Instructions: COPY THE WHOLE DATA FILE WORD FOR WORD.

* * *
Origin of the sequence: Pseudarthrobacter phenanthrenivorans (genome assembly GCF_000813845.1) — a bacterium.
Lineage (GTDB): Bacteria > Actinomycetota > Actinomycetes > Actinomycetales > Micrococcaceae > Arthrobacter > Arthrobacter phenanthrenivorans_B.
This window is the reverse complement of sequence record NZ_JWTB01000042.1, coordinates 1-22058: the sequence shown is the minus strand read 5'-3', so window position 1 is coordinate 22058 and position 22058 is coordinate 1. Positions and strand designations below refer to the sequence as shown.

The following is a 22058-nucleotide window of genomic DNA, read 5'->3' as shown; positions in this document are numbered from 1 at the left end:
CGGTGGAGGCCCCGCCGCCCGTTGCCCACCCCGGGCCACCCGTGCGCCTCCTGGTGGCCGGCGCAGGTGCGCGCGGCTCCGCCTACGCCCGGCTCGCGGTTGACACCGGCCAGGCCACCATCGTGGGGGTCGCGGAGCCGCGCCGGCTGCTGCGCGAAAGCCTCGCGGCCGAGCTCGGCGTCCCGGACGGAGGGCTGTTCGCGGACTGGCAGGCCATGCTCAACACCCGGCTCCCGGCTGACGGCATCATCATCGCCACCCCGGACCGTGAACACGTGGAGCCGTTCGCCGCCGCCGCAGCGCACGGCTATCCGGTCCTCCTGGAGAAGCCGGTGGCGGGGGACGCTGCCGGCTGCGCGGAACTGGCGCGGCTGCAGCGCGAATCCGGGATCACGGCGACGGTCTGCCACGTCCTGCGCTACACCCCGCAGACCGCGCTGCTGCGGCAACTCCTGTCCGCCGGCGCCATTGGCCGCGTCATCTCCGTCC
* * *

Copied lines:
Origin of the sequence: Pseudarthrobacter phenanthrenivorans (genome assembly GCF_000813845.1) — a bacterium.
Lineage (GTDB): Bacteria > Actinomycetota > Actinomycetes > Actinomycetales > Micrococcaceae > Arthrobacter > Arthrobacter phenanthrenivorans_B.
This window is the reverse complement of sequence record NZ_JWTB01000042.1, coordinates 1-22058: the sequence shown is the minus strand read 5'-3', so window position 1 is coordinate 22058 and position 22058 is coordinate 1. Positions and strand designations below refer to the sequence as shown.

The following is a 22058-nucleotide window of genomic DNA, read 5'->3' as shown; positions in this document are numbered from 1 at the left end:
CGGTGGAGGCCCCGCCGCCCGTTGCCCACCCCGGGCCACCCGTGCGCCTCCTGGTGGCCGGCGCAGGTGCGCGCGGCTCCGCCTACGCCCGGCTCGCGGTTGACACCGGCCAGGCCACCATCGTGGGGGTCGCGGAGCCGCGCCGGCTGCTGCGCGAAAGCCTCGCGGCCGAGCTCGGCGTCCCGGACGGAGGGCTGTTCGCGGACTGGCAGGCCATGCTCAACACCCGGCTCCCGGCTGACGGCATCATCATCGCCACCCCGGACCGTGAACACGTGGAGCCGTTCGCCGCCGCCGCAGCGCACGGCTATCCGGTCCTCCTGGAGAAGCCGGTGGCGGGGGACGCTGCCGGCTGCGCGGAACTGGCGCGGCTGCAGCGCGAATCCGGGATCACGGCGACGGTCTGCCACGTCCTGCGCTACACCCCGCAGACCGCGCTGCTGCGGCAACTCCTGTCCGCCGGCGCCATTGGCCGCGTCATCTCCGTCC